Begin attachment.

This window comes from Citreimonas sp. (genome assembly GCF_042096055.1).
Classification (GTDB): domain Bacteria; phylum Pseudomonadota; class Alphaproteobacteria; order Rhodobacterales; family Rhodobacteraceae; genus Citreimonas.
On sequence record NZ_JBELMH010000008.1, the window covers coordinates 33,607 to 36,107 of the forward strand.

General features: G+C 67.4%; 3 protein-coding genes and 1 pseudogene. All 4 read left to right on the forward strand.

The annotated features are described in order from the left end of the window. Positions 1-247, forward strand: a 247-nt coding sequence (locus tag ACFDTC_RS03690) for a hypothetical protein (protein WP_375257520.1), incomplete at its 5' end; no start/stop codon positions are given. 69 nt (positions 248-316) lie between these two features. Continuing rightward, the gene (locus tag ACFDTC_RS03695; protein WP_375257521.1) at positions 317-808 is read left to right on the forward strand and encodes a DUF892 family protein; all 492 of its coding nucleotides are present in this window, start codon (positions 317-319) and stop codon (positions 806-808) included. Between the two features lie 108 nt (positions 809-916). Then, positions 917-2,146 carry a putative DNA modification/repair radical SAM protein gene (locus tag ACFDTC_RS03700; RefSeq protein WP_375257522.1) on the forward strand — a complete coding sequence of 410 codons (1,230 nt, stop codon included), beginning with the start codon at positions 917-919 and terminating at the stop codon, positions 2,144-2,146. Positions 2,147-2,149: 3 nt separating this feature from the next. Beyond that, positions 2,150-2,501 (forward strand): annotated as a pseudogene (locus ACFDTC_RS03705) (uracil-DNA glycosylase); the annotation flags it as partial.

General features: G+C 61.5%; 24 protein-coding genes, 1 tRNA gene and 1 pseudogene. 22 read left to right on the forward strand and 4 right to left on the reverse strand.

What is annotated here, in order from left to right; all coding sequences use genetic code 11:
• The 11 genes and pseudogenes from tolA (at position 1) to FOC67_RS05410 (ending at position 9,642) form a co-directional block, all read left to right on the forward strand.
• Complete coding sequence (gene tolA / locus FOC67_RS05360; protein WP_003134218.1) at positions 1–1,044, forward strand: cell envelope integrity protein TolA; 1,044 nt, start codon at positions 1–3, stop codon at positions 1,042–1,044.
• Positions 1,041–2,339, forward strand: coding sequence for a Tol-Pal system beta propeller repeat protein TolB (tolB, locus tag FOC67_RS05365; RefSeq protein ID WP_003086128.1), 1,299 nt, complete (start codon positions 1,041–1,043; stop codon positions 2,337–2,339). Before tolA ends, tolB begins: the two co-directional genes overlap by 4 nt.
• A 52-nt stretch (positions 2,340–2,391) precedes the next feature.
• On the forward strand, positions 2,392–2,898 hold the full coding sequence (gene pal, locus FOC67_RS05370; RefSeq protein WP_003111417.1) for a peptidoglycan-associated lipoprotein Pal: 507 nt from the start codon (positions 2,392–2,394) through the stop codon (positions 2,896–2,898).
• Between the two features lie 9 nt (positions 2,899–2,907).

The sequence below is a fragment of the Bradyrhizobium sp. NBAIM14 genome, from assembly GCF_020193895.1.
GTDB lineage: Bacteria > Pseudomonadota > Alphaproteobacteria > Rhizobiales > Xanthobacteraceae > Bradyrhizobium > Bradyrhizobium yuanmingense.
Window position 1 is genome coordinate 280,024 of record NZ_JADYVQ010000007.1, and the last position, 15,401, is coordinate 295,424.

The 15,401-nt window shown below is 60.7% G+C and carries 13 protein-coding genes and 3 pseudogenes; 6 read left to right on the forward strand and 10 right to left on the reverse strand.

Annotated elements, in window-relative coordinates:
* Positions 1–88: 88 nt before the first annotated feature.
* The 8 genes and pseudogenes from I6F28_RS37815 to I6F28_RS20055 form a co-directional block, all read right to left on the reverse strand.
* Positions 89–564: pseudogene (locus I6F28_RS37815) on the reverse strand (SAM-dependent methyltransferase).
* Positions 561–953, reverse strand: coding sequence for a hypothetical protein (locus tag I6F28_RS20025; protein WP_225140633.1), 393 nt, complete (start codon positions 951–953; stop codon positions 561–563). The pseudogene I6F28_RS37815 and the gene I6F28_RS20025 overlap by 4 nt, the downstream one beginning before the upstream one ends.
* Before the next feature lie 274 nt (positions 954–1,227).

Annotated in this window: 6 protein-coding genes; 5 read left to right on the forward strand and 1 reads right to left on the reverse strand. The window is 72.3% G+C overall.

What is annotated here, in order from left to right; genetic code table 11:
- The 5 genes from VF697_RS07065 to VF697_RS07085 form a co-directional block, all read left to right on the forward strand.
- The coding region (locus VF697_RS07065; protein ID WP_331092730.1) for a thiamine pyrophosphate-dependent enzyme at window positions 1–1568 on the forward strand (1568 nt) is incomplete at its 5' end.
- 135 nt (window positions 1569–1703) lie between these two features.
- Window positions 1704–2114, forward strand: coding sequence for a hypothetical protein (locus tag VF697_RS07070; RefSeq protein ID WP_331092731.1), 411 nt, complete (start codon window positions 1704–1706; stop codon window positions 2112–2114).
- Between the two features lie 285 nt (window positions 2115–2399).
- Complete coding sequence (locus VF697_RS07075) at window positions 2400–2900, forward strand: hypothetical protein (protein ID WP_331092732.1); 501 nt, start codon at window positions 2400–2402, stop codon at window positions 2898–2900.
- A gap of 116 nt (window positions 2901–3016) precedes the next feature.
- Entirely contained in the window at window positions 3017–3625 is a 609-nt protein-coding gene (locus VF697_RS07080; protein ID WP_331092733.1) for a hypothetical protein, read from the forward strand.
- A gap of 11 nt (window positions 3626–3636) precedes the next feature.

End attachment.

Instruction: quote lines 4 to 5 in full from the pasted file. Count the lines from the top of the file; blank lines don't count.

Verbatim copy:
General features: G+C 67.4%; 3 protein-coding genes and 1 pseudogene. All 4 read left to right on the forward strand.

The annotated features are described in order from the left end of the window. Positions 1-247, forward strand: a 247-nt coding sequence (locus tag ACFDTC_RS03690) for a hypothetical protein (protein WP_375257520.1), incomplete at its 5' end; no start/stop codon positions are given. 69 nt (positions 248-316) lie between these two features. Continuing rightward, the gene (locus tag ACFDTC_RS03695; protein WP_375257521.1) at positions 317-808 is read left to right on the forward strand and encodes a DUF892 family protein; all 492 of its coding nucleotides are present in this window, start codon (positions 317-319) and stop codon (positions 806-808) included. Between the two features lie 108 nt (positions 809-916). Then, positions 917-2,146 carry a putative DNA modification/repair radical SAM protein gene (locus tag ACFDTC_RS03700; RefSeq protein WP_375257522.1) on the forward strand — a complete coding sequence of 410 codons (1,230 nt, stop codon included), beginning with the start codon at positions 917-919 and terminating at the stop codon, positions 2,144-2,146. Positions 2,147-2,149: 3 nt separating this feature from the next. Beyond that, positions 2,150-2,501 (forward strand): annotated as a pseudogene (locus ACFDTC_RS03705) (uracil-DNA glycosylase); the annotation flags it as partial.